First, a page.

Foraging for vintage cookery treasures is one of my favourite pastimes. I simply cannot resist a quirky cookbook or kitchenalia pamphlet. Featured below are two of my recent acquisitions: Problem Cooking with Fanny Cradock BBC TV (1967) and Belling:electric heating and cooking (1960/61).
I don’t wish to focus on Fanny’s complex private life here, a quick Google search will furnish you with enough biographical information to satisfy your curiosity. Fanny was born Phyllis Nan Sortain Pechey in Leytonstone, London during the height of the Edwardian era, 1909. She formed an enduring personal and professional relationship with Major John Whitby Cradock (‘Johnnie’) (1904-1987). Johnnie became Fanny’s third husband. Although she changed her surname by deed poll to ‘Cradock’ in 1942, they didn’t actually marry until 1977.
I love Fanny Cradock. Now there is lady who really knows how to work the camera, baby! She was the first celebrity TV chef, making her debut on the small screen in 1955. Always appearing in full make-up, string of pearls and glamorous gowns. She instructed Britain’s housewives on how to improve their kitchen prowess whilst urging them to keep a watchful eye on the pennies in their purse. Fanny has been credited with bringing fun back into the kitchen following years of uninspiring ration cooking in post-war Britain.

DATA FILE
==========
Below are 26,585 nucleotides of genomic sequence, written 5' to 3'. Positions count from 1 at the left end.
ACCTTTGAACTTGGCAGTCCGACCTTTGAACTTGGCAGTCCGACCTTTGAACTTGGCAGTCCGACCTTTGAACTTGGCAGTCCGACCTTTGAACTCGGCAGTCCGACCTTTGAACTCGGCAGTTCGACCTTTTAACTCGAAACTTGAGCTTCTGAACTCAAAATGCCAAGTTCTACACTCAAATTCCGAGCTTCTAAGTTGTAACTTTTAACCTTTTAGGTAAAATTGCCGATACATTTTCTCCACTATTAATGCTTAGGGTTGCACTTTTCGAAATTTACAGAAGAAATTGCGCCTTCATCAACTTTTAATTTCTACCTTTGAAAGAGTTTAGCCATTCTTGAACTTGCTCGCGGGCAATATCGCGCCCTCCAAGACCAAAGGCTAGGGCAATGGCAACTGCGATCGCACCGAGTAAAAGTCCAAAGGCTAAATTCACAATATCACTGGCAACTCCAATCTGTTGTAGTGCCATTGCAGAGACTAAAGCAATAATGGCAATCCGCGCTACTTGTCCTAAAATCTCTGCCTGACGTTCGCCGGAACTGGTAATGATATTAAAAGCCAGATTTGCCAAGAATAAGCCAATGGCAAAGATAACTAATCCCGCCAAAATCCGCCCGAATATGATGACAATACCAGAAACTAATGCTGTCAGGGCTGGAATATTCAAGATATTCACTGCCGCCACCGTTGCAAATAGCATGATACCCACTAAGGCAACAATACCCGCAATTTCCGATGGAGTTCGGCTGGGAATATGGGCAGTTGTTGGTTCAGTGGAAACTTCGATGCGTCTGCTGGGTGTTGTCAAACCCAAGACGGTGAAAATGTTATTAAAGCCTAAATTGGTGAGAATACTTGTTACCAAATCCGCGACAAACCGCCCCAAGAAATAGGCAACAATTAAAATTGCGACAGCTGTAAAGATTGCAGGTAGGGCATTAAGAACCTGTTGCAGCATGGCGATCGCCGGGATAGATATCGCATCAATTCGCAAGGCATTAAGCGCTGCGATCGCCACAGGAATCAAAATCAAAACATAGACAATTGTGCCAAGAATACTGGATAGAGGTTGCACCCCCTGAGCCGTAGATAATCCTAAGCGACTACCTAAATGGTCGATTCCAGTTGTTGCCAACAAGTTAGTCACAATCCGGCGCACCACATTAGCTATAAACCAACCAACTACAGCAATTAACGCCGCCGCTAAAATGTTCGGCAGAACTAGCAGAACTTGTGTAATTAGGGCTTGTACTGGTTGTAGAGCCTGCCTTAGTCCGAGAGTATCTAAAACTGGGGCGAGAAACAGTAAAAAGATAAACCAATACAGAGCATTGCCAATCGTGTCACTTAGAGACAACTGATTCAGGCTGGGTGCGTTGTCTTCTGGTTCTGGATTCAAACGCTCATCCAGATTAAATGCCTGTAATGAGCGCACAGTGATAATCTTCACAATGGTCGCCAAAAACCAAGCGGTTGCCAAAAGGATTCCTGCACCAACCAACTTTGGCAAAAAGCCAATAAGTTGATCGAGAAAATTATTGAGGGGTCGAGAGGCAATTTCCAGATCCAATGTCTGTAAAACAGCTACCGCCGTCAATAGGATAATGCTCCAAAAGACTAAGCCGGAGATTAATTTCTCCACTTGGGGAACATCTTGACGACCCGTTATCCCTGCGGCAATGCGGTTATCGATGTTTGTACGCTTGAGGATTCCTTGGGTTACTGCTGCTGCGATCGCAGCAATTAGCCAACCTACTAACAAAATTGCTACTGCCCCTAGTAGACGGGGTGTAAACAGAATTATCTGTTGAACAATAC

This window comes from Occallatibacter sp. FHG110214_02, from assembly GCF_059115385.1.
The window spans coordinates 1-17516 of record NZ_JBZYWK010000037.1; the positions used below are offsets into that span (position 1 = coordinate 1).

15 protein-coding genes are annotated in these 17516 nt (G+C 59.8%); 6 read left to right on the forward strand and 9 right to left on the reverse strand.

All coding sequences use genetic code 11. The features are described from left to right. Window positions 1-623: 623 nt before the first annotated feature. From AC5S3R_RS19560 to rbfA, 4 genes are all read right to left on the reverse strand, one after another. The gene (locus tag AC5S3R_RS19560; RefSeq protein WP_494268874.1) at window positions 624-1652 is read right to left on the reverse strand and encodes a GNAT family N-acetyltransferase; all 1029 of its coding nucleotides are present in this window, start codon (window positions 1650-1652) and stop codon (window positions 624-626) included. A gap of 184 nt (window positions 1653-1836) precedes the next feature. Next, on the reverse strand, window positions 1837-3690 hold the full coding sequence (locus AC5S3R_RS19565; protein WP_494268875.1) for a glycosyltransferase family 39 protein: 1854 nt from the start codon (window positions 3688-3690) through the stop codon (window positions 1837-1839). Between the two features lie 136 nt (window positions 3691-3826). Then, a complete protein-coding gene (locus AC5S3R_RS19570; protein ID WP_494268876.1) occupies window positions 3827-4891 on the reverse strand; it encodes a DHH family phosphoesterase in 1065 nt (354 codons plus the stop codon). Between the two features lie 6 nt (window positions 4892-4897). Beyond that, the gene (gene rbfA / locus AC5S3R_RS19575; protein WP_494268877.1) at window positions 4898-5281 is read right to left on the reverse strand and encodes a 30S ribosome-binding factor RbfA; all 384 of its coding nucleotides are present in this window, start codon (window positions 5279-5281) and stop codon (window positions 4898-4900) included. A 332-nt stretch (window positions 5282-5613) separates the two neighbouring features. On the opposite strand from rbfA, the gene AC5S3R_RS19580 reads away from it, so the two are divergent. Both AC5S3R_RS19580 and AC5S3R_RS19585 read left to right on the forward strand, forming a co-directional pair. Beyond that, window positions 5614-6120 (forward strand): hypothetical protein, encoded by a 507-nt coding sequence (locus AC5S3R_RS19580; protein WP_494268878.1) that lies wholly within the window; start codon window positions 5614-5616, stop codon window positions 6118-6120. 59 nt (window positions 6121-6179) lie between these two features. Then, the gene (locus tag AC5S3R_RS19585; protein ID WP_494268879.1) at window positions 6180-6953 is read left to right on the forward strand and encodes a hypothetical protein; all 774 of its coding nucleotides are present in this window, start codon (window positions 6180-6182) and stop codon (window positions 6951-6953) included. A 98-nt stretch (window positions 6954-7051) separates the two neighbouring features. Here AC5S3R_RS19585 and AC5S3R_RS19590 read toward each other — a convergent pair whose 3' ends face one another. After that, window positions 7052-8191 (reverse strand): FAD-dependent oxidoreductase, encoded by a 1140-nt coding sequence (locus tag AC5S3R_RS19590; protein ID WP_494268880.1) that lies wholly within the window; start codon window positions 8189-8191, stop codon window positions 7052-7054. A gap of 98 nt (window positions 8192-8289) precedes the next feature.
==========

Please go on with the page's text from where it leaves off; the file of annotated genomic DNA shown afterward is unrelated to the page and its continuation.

Some of Fanny’s cooking techniques were less than orthodox. She loved to add food colouring to a whole range of recipes. Green-coloured, duchess potato anyone? Poultry also got a raw deal. Watching Fanny stab the skin of a goose, to ensure it is tenderised, is a mesmerizing spectacle. She asks housewives to ‘think of somebody you have never really liked’ whilst embarking upon a frenzied attack of your bird. Fanny’s actions are so forceful, the poor goose bounces violently up and down on its wire rack, responding to her culinary CPR. One might be forgiven for thinking that, at any moment, the poor creature should surely come back to life and turn on its attacker!
Her style of delivery was confident and at times dictatorial. The poor home ec. assistants dodging her waspish outbursts and having to adopt a Teflon-coated demeanour. Husband Johnnie didn’t fare much better but that was all part of their on-screen act. However they came across on-screen, Fanny and Johnnie enjoyed a long relationship which lasted until his death in 1987. Fanny died in 1994, aged eighty-five.